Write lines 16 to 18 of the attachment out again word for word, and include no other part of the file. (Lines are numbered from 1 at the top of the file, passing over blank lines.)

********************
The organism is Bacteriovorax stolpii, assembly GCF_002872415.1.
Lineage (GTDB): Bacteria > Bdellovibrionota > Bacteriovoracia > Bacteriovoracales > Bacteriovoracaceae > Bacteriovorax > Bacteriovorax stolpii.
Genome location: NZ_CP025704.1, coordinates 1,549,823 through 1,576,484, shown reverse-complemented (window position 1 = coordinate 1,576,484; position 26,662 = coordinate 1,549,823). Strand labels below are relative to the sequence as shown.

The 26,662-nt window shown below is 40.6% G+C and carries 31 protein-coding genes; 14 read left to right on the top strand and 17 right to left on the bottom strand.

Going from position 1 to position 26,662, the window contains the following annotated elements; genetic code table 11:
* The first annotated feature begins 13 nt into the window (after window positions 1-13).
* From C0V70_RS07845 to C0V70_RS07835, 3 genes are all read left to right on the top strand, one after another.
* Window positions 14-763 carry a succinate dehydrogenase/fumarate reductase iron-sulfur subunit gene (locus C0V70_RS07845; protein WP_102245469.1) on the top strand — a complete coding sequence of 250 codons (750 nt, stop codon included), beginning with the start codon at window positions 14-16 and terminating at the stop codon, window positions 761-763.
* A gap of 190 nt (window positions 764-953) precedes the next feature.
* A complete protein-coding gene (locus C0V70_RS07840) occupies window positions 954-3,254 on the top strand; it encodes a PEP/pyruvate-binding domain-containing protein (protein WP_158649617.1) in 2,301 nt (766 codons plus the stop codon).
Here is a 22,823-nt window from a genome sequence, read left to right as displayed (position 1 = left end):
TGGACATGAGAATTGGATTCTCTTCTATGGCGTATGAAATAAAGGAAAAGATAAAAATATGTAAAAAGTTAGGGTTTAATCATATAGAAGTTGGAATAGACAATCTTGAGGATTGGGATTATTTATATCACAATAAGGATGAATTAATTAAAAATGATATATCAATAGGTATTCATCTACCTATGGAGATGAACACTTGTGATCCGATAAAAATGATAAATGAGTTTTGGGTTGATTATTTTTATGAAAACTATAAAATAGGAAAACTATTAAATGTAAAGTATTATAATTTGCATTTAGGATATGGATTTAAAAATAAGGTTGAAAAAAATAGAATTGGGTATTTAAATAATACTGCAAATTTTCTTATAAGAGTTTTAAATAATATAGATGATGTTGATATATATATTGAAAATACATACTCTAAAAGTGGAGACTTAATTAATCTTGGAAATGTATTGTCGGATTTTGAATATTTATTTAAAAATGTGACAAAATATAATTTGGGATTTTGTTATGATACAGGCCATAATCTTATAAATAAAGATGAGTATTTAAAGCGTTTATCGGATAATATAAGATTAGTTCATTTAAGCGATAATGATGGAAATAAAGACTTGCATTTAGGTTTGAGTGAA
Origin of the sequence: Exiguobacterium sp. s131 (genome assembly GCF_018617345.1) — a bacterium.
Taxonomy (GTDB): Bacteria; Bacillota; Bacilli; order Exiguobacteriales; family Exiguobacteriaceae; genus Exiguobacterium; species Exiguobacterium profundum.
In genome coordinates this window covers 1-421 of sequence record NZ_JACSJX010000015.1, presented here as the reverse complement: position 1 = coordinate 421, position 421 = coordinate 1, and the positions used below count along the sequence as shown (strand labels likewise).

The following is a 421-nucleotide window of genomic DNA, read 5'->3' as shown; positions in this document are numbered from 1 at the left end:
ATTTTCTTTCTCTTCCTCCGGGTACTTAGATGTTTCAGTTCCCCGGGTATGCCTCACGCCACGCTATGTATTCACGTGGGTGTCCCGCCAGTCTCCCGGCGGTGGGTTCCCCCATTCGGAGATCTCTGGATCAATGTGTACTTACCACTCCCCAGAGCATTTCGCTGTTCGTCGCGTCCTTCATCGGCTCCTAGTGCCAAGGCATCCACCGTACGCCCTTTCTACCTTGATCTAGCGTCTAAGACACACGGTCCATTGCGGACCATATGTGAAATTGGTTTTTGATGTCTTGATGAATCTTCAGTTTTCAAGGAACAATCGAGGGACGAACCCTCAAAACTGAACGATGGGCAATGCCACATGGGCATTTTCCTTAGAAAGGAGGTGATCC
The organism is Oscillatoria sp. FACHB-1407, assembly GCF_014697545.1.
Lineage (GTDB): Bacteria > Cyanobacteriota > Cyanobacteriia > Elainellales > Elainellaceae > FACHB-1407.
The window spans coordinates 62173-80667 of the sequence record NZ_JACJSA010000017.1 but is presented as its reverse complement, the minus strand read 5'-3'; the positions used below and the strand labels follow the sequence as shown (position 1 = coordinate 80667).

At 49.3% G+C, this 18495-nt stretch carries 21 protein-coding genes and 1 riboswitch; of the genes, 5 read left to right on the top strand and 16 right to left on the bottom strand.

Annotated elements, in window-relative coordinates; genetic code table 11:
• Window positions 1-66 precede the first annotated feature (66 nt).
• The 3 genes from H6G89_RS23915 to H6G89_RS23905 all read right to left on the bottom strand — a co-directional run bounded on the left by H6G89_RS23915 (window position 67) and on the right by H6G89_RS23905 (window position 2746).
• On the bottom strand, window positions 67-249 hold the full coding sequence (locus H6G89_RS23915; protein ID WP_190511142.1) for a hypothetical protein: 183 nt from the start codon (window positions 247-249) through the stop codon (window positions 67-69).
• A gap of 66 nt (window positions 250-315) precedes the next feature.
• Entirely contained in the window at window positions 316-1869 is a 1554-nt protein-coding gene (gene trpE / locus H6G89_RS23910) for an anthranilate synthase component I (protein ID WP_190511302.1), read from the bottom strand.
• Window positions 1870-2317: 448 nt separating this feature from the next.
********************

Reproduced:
The following is a 421-nucleotide window of genomic DNA, read 5'->3' as shown; positions in this document are numbered from 1 at the left end:
ATTTTCTTTCTCTTCCTCCGGGTACTTAGATGTTTCAGTTCCCCGGGTATGCCTCACGCCACGCTATGTATTCACGTGGGTGTCCCGCCAGTCTCCCGGCGGTGGGTTCCCCCATTCGGAGATCTCTGGATCAATGTGTACTTACCACTCCCCAGAGCATTTCGCTGTTCGTCGCGTCCTTCATCGGCTCCTAGTGCCAAGGCATCCACCGTACGCCCTTTCTACCTTGATCTAGCGTCTAAGACACACGGTCCATTGCGGACCATATGTGAAATTGGTTTTTGATGTCTTGATGAATCTTCAGTTTTCAAGGAACAATCGAGGGACGAACCCTCAAAACTGAACGATGGGCAATGCCACATGGGCATTTTCCTTAGAAAGGAGGTGATCC
The organism is Oscillatoria sp. FACHB-1407, assembly GCF_014697545.1.